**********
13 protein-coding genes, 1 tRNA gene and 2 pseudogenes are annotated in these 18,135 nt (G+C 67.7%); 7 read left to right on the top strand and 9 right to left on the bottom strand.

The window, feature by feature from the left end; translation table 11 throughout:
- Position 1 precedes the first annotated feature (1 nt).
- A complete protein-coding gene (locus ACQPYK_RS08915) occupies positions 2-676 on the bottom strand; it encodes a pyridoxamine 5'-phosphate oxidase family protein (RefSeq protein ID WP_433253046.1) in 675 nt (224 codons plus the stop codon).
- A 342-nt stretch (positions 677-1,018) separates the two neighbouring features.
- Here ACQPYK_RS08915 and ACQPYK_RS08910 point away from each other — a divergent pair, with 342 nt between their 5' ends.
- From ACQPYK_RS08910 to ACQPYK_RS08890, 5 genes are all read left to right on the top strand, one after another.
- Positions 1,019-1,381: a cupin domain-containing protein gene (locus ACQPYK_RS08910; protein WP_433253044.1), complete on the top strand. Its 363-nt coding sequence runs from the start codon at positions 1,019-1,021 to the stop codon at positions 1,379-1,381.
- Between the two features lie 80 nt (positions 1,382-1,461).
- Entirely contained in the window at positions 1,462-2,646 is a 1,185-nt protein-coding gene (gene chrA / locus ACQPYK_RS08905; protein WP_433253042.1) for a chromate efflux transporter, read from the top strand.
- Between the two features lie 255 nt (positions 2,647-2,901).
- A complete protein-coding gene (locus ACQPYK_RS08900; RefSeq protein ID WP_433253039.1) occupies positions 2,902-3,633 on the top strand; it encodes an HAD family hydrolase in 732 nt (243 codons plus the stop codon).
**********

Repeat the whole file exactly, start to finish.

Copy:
13 protein-coding genes, 1 tRNA gene and 2 pseudogenes are annotated in these 18,135 nt (G+C 67.7%); 7 read left to right on the top strand and 9 right to left on the bottom strand.

The window, feature by feature from the left end; translation table 11 throughout:
- Position 1 precedes the first annotated feature (1 nt).
- A complete protein-coding gene (locus ACQPYK_RS08915) occupies positions 2-676 on the bottom strand; it encodes a pyridoxamine 5'-phosphate oxidase family protein (RefSeq protein ID WP_433253046.1) in 675 nt (224 codons plus the stop codon).
- A 342-nt stretch (positions 677-1,018) separates the two neighbouring features.
- Here ACQPYK_RS08915 and ACQPYK_RS08910 point away from each other — a divergent pair, with 342 nt between their 5' ends.
- From ACQPYK_RS08910 to ACQPYK_RS08890, 5 genes are all read left to right on the top strand, one after another.
- Positions 1,019-1,381: a cupin domain-containing protein gene (locus ACQPYK_RS08910; protein WP_433253044.1), complete on the top strand. Its 363-nt coding sequence runs from the start codon at positions 1,019-1,021 to the stop codon at positions 1,379-1,381.
- Between the two features lie 80 nt (positions 1,382-1,461).
- Entirely contained in the window at positions 1,462-2,646 is a 1,185-nt protein-coding gene (gene chrA / locus ACQPYK_RS08905; protein WP_433253042.1) for a chromate efflux transporter, read from the top strand.
- Between the two features lie 255 nt (positions 2,647-2,901).
- A complete protein-coding gene (locus ACQPYK_RS08900; RefSeq protein ID WP_433253039.1) occupies positions 2,902-3,633 on the top strand; it encodes an HAD family hydrolase in 732 nt (243 codons plus the stop codon).